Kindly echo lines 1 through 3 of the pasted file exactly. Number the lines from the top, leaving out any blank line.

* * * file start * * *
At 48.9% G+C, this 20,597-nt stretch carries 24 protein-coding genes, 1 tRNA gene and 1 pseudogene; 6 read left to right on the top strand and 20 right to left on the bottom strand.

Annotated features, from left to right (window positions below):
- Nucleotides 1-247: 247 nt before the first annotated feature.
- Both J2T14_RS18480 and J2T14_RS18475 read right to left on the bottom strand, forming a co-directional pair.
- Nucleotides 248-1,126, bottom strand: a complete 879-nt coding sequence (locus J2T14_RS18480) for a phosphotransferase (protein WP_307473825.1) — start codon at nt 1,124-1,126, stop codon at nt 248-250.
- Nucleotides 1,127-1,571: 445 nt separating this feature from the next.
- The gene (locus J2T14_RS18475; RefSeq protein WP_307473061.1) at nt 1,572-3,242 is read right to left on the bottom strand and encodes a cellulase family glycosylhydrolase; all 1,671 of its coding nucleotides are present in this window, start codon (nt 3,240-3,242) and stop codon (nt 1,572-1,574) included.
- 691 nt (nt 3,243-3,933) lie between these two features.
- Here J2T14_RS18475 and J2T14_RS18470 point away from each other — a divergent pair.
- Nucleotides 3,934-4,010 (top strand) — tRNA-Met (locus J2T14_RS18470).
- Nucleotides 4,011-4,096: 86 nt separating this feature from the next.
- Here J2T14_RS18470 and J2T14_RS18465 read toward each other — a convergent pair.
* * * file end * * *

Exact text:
At 48.9% G+C, this 20,597-nt stretch carries 24 protein-coding genes, 1 tRNA gene and 1 pseudogene; 6 read left to right on the top strand and 20 right to left on the bottom strand.

Annotated features, from left to right (window positions below):
- Nucleotides 1-247: 247 nt before the first annotated feature.